Cover Shooting, Action Reloads, and The Icon of Gears of War
Fast-paced run and gun chaos has often been the unbridled norm of the shooter genre. In worlds where you can simply repair bullet wounds with health packs and are often far heartier than 99% of your adversaries, there was never any reason to worry about frivolous things like cover and safety. Then the industry came to a turning point. What if you weren’t an immortal meaty gun bot? What if a game actually forced you to take advantage of your surroundings to survive? Gears of War wasn’t the first game to ask these questions, but it was undoubtedly the most iconic and it redefined the cover shooter on this day in 2006.
Interestingly enough, Gears of War started more like the Unreal Tournament series. Epic Games originally had plans to make a new kind of multiplayer arena featuring character classes and mechs. These concepts were presented as early as 2000, but when the team returned to the idea in 2005 after taking a break from work on the Unreal series, they were much more interested in pursuing a more campaign-based experience. Producer Rod Fergusson claimed the game went through a transformation into something more akin to a horror/shooter hybrid, citing titles like Resident Evil 4 and Kill.Switch as some of the original inspirations for the game.
The game tells the story of humanity on the fictional planet of Sera as they attempt to resist conquer by a genocidal subterranean race known as the Locust. Much of the world surface has been ruined by the Locust from their surprise invasion known as “Emergence Day” by the humans, but the remnants band together with every bit of the war machine they have left to fight back. In the midst of this, prisoner and alleged military traitor Marcus Fenix is extracted from prison to join Dominic Santiago in the formation of Delta Squad and carry out missions crucial to turning the tide in the war.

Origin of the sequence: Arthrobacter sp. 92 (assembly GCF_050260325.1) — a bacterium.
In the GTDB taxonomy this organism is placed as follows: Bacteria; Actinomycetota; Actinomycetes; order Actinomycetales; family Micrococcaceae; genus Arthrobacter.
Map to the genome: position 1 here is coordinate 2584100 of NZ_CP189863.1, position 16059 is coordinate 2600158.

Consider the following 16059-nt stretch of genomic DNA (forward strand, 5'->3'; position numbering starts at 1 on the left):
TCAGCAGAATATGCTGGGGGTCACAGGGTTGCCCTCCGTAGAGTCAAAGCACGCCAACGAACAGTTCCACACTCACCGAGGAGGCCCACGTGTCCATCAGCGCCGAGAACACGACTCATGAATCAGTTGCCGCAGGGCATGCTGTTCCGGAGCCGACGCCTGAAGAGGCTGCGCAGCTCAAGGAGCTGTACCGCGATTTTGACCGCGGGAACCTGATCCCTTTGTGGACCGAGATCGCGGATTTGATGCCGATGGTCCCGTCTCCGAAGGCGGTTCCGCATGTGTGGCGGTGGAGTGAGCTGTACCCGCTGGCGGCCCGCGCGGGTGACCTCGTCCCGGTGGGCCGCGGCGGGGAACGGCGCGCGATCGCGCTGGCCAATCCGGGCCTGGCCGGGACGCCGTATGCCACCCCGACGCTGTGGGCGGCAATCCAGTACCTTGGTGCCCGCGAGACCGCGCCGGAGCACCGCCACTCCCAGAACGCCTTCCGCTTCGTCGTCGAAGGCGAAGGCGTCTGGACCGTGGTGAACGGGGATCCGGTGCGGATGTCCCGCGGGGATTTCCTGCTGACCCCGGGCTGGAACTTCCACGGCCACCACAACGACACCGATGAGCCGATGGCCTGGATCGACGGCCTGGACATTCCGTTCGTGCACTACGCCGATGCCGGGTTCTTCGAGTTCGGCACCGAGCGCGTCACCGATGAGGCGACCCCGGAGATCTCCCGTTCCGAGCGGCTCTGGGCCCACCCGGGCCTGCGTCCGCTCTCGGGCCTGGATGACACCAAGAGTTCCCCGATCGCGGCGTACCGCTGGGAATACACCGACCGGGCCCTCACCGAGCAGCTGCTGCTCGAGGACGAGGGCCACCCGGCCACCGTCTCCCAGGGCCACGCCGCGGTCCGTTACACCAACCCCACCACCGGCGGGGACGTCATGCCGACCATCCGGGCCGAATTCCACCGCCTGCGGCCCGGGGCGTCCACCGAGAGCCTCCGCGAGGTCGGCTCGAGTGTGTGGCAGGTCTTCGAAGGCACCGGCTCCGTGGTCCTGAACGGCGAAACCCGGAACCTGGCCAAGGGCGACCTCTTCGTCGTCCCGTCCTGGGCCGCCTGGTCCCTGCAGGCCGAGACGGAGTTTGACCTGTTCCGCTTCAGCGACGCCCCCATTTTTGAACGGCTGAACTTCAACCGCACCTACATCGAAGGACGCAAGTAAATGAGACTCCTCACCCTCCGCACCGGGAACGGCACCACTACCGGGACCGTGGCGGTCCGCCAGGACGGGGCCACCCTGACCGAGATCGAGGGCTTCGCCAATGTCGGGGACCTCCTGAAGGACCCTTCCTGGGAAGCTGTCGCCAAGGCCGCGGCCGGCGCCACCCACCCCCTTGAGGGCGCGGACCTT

Throughout the game, one or two players take up the role of Marcus and Dom respectively to fight off the Locust in linear, yet wide open arenas of combat. Rather than the swift run and gun of other games, Gears of War forces players into the somewhat slow and plodding pace of these burly soldiers and forces them to use cover to survive hordes of attacking enemies. Running around and trying to shoot enemies in the open all the time often leads to a swift and grisly death. In addition, each of the games weapons feature a special reload in which a single button press starts the reload and a second button press in the “sweet spot” finishes it faster, also granting a damage bonus to that clip of ammo. This made taking advantage of any and all cover as well as proficiency in the active reload paramount to survival at later stages or higher difficulties.
Though technology and the platform almost always defines the game’s capabilities, Gears of War is one of the few games to ever influence the platform on which it would be released. Epic Games originally presented a then unnamed tech demo of Gears of War in 2005. The design of the game featured a realism and clarity not found in pretty much any other game at the time. It was with this demo that Epic Games’ Tim Sweeney argued that the Xbox 360’s memory should be upgraded from 256MB to 512MB. Ultimately, Microsoft could not argue with the results and though the cost was extremely high, affecting the overall launch availability of the Xbox 360, the change marked a transition to 720 pixel resolution for most Xbox 360 games that would mark the dawn of the high-definition era of gaming.
Gears of War was a trendsetter on numerous fronts from its development to its release. It wasn’t the first shooter to offer up cover-based mechanics and shy away from the overpowered hero stereotype the industry was known for, but it most definitely convinced other developers to try to do the same. Moreover, its contributions to development decisions on the Xbox 360 arguably moved the technology forward by leaps and bounds. That’s not even considering the incredible success the game spawned in its sequels and other materials such as toys and comics. Gears of War is considered to be one of the most influential titles of the seventh generation of gaming and it has that accolade for a very good reason.